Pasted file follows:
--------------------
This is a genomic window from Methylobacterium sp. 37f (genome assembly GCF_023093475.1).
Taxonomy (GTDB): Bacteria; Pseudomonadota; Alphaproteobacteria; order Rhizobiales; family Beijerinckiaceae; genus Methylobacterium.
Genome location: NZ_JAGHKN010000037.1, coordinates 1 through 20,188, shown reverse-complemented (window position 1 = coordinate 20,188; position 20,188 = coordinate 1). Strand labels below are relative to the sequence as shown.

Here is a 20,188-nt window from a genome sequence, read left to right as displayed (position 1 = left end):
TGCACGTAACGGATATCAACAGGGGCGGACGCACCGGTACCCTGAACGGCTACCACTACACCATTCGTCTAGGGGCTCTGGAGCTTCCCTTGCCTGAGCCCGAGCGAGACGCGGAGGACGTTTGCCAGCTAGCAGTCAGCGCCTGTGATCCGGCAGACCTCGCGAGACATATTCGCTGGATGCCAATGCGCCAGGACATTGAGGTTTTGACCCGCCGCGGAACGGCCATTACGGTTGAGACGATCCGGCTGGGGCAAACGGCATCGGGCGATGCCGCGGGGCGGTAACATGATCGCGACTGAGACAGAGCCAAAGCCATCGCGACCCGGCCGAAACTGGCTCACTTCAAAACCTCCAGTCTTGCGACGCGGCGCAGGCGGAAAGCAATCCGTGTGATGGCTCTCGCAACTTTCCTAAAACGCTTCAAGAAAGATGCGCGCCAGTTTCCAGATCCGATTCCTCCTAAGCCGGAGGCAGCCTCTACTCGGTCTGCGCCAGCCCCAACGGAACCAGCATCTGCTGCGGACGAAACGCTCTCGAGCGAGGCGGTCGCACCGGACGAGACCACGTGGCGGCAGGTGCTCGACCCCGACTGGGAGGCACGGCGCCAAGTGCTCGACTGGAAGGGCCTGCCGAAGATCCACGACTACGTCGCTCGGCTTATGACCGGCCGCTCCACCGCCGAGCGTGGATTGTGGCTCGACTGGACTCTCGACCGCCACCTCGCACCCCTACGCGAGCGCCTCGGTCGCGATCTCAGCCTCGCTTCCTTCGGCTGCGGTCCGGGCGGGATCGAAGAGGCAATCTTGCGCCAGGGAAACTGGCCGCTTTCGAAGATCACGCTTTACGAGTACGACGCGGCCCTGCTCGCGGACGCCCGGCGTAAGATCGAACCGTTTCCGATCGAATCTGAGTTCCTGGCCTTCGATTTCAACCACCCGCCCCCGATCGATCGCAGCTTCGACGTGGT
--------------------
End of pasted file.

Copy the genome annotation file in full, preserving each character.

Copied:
This is a genomic window from Methylobacterium sp. 37f (genome assembly GCF_023093475.1).
Taxonomy (GTDB): Bacteria; Pseudomonadota; Alphaproteobacteria; order Rhizobiales; family Beijerinckiaceae; genus Methylobacterium.
Genome location: NZ_JAGHKN010000037.1, coordinates 1 through 20,188, shown reverse-complemented (window position 1 = coordinate 20,188; position 20,188 = coordinate 1). Strand labels below are relative to the sequence as shown.

Here is a 20,188-nt window from a genome sequence, read left to right as displayed (position 1 = left end):
TGCACGTAACGGATATCAACAGGGGCGGACGCACCGGTACCCTGAACGGCTACCACTACACCATTCGTCTAGGGGCTCTGGAGCTTCCCTTGCCTGAGCCCGAGCGAGACGCGGAGGACGTTTGCCAGCTAGCAGTCAGCGCCTGTGATCCGGCAGACCTCGCGAGACATATTCGCTGGATGCCAATGCGCCAGGACATTGAGGTTTTGACCCGCCGCGGAACGGCCATTACGGTTGAGACGATCCGGCTGGGGCAAACGGCATCGGGCGATGCCGCGGGGCGGTAACATGATCGCGACTGAGACAGAGCCAAAGCCATCGCGACCCGGCCGAAACTGGCTCACTTCAAAACCTCCAGTCTTGCGACGCGGCGCAGGCGGAAAGCAATCCGTGTGATGGCTCTCGCAACTTTCCTAAAACGCTTCAAGAAAGATGCGCGCCAGTTTCCAGATCCGATTCCTCCTAAGCCGGAGGCAGCCTCTACTCGGTCTGCGCCAGCCCCAACGGAACCAGCATCTGCTGCGGACGAAACGCTCTCGAGCGAGGCGGTCGCACCGGACGAGACCACGTGGCGGCAGGTGCTCGACCCCGACTGGGAGGCACGGCGCCAAGTGCTCGACTGGAAGGGCCTGCCGAAGATCCACGACTACGTCGCTCGGCTTATGACCGGCCGCTCCACCGCCGAGCGTGGATTGTGGCTCGACTGGACTCTCGACCGCCACCTCGCACCCCTACGCGAGCGCCTCGGTCGCGATCTCAGCCTCGCTTCCTTCGGCTGCGGTCCGGGCGGGATCGAAGAGGCAATCTTGCGCCAGGGAAACTGGCCGCTTTCGAAGATCACGCTTTACGAGTACGACGCGGCCCTGCTCGCGGACGCCCGGCGTAAGATCGAACCGTTTCCGATCGAATCTGAGTTCCTGGCCTTCGATTTCAACCACCCGCCCCCGATCGATCGCAGCTTCGACGTGGT